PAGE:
Tag Archives: Fructose

Sugar May Be Bad, But This Sweetener is Far More Deadly

Scientists have proved for the first time that fructose, a cheap form of sugar used in thousands of food products and soft drinks, can damage human metabolism and is fueling the obesity crisis.
……….…..click & see
Fructose, a sweetener usually derived from corn, can cause dangerous growths of fat cells around vital organs and is able to trigger the early stages of diabetes and heart disease.

Over 10 weeks, 16 volunteers on a controlled diet including high levels of fructose produced new fat cells around their heart, liver and other digestive organs. They also showed signs of food-processing abnormalities linked to diabetes and heart disease. Another group of volunteers on the same diet, but with glucose sugar replacing fructose, did not have these problems.

Resources:
Grist December 15, 2009
J Clin Invest 2009
Times Online 2009

Reblog this post [with Zemanta]
Advertisements

Fructose Worse Than Glucose for Human Health

While too much sugar is bad for health, scientists have found that over-consumption fructose is more dangerous than that of glucose.

.
YOU MAY CLICK TO SEE:->Fructose: Sweet, But Dangerous

Peter Havel and colleagues, at the University of California at Davis, Davis, conducted the 10-week study.

It was found that human consumption of fructose-sweetened but not glucose-sweetened beverages could adversely affect both sensitivity to the hormone insulin and how the body handles fats, creating medical conditions that increase susceptibility to heart attack and stroke.

In the study, overweight and obese individuals consumed glucose or fructose-sweetened beverages that provided 25% their energy requirements for 10 weeks.

During this period, individuals in both groups put on about the same amount of weight, but only those consuming fructose-sweetened beverages exhibited an increase in intra-abdominal fat.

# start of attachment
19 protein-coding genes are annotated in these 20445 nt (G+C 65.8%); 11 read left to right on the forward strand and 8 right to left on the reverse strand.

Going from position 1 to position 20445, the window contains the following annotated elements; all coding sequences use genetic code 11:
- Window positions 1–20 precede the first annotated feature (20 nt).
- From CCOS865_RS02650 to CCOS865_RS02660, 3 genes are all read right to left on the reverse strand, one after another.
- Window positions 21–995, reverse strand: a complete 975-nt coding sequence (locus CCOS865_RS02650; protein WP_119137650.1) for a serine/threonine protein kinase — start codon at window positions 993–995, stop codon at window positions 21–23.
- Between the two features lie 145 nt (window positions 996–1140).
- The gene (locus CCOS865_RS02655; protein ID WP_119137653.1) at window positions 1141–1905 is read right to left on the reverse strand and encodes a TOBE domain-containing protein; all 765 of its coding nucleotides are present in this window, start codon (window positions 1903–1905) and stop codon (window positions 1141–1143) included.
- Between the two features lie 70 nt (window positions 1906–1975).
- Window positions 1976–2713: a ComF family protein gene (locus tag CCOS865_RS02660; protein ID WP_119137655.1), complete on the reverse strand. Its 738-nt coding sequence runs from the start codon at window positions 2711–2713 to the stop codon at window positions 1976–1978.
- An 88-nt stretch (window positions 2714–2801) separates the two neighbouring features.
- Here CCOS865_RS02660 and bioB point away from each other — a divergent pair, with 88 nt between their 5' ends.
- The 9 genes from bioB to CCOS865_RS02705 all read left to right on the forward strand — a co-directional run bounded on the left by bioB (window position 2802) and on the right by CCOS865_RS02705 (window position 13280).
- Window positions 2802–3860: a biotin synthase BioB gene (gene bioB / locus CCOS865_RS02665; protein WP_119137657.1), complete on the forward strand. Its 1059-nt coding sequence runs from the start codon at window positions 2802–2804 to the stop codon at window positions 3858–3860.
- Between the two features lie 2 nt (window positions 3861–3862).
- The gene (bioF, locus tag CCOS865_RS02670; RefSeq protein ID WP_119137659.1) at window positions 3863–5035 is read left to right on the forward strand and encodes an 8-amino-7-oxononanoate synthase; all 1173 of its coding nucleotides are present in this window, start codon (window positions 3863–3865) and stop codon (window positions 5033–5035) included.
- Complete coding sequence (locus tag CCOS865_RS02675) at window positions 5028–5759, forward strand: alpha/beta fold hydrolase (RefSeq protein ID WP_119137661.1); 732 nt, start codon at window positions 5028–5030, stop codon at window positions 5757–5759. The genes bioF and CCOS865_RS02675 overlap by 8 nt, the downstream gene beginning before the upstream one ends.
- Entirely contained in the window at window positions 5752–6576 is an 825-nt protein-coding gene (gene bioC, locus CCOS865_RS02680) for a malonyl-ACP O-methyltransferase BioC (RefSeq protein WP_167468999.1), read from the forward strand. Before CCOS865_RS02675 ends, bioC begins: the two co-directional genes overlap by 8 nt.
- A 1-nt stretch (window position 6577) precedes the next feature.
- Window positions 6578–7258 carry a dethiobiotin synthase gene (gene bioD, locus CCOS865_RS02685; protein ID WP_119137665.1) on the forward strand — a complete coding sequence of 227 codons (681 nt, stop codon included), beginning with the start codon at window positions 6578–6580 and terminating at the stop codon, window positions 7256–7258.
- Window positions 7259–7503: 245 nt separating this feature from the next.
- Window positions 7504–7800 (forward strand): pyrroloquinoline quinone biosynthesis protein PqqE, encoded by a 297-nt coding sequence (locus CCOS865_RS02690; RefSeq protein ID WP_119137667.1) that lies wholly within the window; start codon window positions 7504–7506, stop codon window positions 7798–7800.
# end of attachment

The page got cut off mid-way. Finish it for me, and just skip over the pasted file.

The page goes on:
In addition, only these individuals became less sensitive to the hormone insulin (which controls glucose levels in the blood) and showed signs of dyslipidemia (increased levels of fat-soluble molecules known as lipids in the blood).

The researcher said that although these are signs of the metabolic syndrome, which increases an individual’s risk of heart attack, the long-term affects of fructose over-consumption on susceptibility to heart attack remain unknown.

Sources: The Times Of India

Reblog this post [with Zemanta]

Why Large Amounts of Fruit May Not Be Healthy

fruit The editorial linked below appeared in the American Journal of Clinical Nutrition. It traces the rise in fructose consumption, and the rise in chronic diseases that have come in its wake.Fructose is a simple sugar found in honey, fruit, table sugar, and high-fructose corn syrup (HFCS). Because of the increase in the consumption of these sweeteners, fructose intake worldwide has quadrupled since the early 1900s.

CLICK & SEE

Over the past three decades, there has been an even greater acceleration in consumption, in part because of the introduction of HFCS. The increase in fructose consumption parallels the rise in obesity, diabetes, hypertension, and kidney disease.

Studies in animals have shown that fructose can induce insulin resistance, elevated triglycerides, abdominal obesity, elevated blood pressure, inflammation, oxidative stress, endothelial dysfunction, microvascular disease, hyperuricemia, glomerular hypertension and renal injury, and fatty liver. The consumption of large amounts of dietary fructose also can rapidly induce insulin resistance.

Corn Syrup’s New Disguise

de: Struktur von beta-D-Fructofuranose (Hawort...

Image via Wikipedia

 

According to the Corn Refiners Association, high-fructose corn syrup contains the same amount of calories as cane and beet sugar, is metabolized by the body the same way as these sweeteners are, and is an all-natural product.

CLICK  & SEE

Their current ad campaign insists that high-fructose corn syrup is just like honey, which is made by enzymes in a bee’s abdomen — as opposed to the enzymes and acids in centrifuges, ion exchange columns and liquid chromatographers used to make high-fructose corn syrup.

High-fructose corn syrup could be all-natural, if cornstarch happened to fall into a vat of alpha-amylase, soak there for a while, then trickle into another vat of glucoamylase, get strained to remove the Aspergillus fungus likely growing on top, and then find its way into some industrial-grade D-xylose isomerase.

High-fructose corn syrup is indeed similar to cane sugar in that it is about 50 percent fructose and 50 percent glucose. The American Medical Association issued a statement explaining that “high-fructose syrup does not appear to contribute more to obesity than other caloric sweeteners” … but they also said that “consumers [should] limit the amount of all added caloric sweeteners to no more than 32 grams of sugar daily.” Most sodas contain about 40 grams of high-fructose corn syrup.

Reblog this post [with Zemanta]